Agile strategy for publishers

The media industry today is changing constantly, so much so it sometimes seems like taking the time to develop a good strategy seems almost pointless. What works today may be useless in six months. But there is an approach publishers can make to developing and managing a strategy. One that can be incredibly effective.
_
The Agile Methodology | a brief history
The concept of agile came out of the digital world when the internet enabled a shift from what was called the “waterfall methodology” where software was developed in a lengthy process and then delivered when it was ready. Any changes took a long time, lots of planning and ran in lengthy cycles. It was expensive and incredibly challenging.  As the internet grew and WiFi networks became easier and more and more services were being delivered in a web browser, the concept of the agile methodology was developed. It meant working in “sprints” of 2-3 weeks and constantly pushing out new features, bug fixes and so on.
_
Soon, the world of project management adopted agile methodologies to speed up project delivery while maintaining the quality of expected service. Agile methods have also entered the realm of strategic planning and activation. For publishers, agile strategy can be an excellent way of maintaining a long-term focus while adapting to rapidly changing market shifts.
_
Agile Strategy for Publishers
While it may seem almost impossible to keep up with the rapidly and ever changing media industry of today, especially in light of the speed at which the FAANG tech giants implement and introduce changes, agile strategy may be a perfect way for publishers to keep apace and maybe alter the game in their favour.
_
Implementing an agile strategy does take some courage, however. The advantages are that it is not expensive to implement and fosters a culture of innovation and experimenting with reduced risk. Few media organizations are flush with cash to afford mistakes. Yet publishers are always experimenting today, even if they don’t realize it. Developing membership programs, finding ecosystem partners, adding value to advertising clients, different approaches to programmatic, testing podcasting and so on.
_
The core elements of agile strategy are vision and improvisation. The vision is the North Star that is always followed while the improvisation aspect helps to adapt as implementation rolls along. Strategy is a long-term play and has often been a long and enduring process. While there is a place for this, publishers need an agile strategy that helps them constantly evolve.
_
Implementing an Agile Strategy
The process of implementing an agile strategy approach for publishers doesn’t have to be costly, hard or lengthy. We know that publishers don’t have wads of cash, nor do they have loads of time. We’ve developed a framework for implementing agile strategy and there are others. Ours is aimed specifically at publishers and the media industry. Any consultant worth their word will move fast and not burden the organisation with a drawn out process that produces a massive document that no one adheres to. We’ll talk about that in another post.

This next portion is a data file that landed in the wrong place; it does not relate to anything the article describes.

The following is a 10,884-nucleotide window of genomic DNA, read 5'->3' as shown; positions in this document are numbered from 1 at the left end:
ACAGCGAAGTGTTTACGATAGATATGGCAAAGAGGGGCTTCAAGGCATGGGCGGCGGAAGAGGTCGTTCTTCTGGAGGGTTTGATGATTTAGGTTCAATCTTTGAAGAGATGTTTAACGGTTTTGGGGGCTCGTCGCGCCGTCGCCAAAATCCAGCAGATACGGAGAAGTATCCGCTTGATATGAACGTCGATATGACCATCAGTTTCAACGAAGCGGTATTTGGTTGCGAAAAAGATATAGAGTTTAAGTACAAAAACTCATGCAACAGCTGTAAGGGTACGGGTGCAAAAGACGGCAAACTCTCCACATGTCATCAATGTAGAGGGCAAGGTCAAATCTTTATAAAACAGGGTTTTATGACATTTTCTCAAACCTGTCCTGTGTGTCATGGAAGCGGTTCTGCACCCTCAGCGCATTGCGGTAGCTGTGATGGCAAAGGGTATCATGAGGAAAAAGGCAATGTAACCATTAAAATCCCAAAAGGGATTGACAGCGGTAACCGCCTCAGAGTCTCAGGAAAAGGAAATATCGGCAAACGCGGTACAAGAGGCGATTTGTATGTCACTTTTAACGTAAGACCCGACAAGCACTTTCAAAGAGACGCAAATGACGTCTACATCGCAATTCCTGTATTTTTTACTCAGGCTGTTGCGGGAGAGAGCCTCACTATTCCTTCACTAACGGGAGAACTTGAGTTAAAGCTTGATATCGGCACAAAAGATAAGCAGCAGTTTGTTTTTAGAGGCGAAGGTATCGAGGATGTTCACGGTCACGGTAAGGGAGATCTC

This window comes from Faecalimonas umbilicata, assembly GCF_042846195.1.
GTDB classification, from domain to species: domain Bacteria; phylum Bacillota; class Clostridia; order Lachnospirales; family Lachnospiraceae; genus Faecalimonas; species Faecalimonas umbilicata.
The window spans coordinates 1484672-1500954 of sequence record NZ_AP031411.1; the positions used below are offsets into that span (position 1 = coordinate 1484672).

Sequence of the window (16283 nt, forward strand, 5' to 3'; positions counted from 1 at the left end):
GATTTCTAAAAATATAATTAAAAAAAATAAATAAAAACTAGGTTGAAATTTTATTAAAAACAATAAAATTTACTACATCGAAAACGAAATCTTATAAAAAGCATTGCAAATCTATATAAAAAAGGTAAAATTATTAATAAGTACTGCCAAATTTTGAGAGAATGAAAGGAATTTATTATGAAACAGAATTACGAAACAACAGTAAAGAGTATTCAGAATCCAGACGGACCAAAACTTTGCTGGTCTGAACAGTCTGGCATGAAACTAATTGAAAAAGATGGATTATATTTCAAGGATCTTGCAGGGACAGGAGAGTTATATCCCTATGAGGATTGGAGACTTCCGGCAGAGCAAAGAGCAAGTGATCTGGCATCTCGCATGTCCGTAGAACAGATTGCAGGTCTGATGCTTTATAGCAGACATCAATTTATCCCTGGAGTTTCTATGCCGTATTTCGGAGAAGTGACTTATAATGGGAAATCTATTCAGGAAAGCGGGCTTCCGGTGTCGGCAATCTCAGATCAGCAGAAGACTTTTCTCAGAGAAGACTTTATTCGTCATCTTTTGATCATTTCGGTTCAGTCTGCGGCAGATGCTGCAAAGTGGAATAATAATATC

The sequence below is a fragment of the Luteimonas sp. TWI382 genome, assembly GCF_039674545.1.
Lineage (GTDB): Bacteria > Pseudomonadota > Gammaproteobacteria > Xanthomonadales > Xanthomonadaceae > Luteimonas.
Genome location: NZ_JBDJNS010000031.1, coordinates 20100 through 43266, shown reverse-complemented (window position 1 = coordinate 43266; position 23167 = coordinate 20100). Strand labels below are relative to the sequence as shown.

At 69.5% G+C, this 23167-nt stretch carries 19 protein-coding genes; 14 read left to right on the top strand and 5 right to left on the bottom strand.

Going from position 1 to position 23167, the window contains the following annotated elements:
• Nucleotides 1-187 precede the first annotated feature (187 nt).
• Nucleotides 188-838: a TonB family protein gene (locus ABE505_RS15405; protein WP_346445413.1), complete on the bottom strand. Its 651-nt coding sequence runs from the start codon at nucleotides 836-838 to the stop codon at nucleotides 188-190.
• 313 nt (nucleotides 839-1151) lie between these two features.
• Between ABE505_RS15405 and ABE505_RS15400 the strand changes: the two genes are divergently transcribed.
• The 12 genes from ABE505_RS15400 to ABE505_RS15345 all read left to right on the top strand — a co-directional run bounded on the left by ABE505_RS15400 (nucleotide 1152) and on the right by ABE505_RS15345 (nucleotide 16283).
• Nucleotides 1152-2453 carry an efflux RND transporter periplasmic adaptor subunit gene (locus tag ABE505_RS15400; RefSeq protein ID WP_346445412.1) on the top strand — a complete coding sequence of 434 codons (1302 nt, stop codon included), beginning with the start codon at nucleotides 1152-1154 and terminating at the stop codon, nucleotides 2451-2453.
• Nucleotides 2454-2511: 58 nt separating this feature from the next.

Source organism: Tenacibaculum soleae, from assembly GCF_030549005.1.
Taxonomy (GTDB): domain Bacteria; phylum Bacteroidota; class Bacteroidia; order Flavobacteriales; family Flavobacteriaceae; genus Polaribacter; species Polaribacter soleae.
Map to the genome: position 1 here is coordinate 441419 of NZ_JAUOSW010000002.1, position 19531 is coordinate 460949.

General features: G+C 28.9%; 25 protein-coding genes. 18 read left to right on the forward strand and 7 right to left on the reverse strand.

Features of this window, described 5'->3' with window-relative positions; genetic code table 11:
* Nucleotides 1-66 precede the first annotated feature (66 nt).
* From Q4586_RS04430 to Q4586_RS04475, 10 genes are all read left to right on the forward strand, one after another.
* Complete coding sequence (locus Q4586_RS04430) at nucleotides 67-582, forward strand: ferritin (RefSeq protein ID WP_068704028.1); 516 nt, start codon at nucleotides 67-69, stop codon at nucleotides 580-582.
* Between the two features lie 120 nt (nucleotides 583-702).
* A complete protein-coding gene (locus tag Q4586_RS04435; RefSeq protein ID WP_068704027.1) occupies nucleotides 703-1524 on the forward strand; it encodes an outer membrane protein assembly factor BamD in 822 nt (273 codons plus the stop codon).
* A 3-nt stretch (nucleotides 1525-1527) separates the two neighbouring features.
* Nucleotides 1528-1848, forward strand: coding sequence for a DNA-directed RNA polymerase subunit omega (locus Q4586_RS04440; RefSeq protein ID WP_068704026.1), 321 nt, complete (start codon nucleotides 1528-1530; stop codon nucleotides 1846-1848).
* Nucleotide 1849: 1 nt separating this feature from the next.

_
The key take-away here is that as a publisher, you need to move fast today. But doing that with haphazard experiment s and without a process, will cost you more in the long-run.
More Insights: Found this article helpful? Check out this one where we look at why and how publishers can leave programmatic advertising systems.
Author: Giles Crouch. He is Ekspansiv’s chief strategy officer and managing partner. Giles brings together digital anthropology, behavioural economics and marketing as a polymath. Giles is also a 2019 judge for the COPA awards in Canada and a judge with the CMA Awards for marketing and co-founder of the Ice Awards for creative in advertising.

About the Author Giles W. Crouch

Giles Crouch is a design anthropologist and CDO/CIO. He spent over 20 years in globally-focussed marketing communications for technology products and services, but his roots are anthropology in a modern sense. He uniquely ties his deep knowledge of technology, marketing, design thinking and design anthropology as a polymath to help clients seeking digital advantage in today’s complex world. Giles has been regularly interviewed by international news media on topics such as social media, blockchain, artificial intelligence and it’s impacts on society. He is a passionate practitioner of design thinking and anthropology. Giles is prolific writer and public speaker, lecturer and keynote. He has also completed over 250 netnographic research projects since 2009. His secondary activity is as Group Publisher with Human Media Inc.

Leave a Reply

Fill in your details below or click an icon to log in:

WordPress.com Logo

You are commenting using your WordPress.com account. Log Out /  Change )

Google photo

You are commenting using your Google account. Log Out /  Change )

Twitter picture

You are commenting using your Twitter account. Log Out /  Change )

Facebook photo

You are commenting using your Facebook account. Log Out /  Change )

Connecting to %s

%d bloggers like this: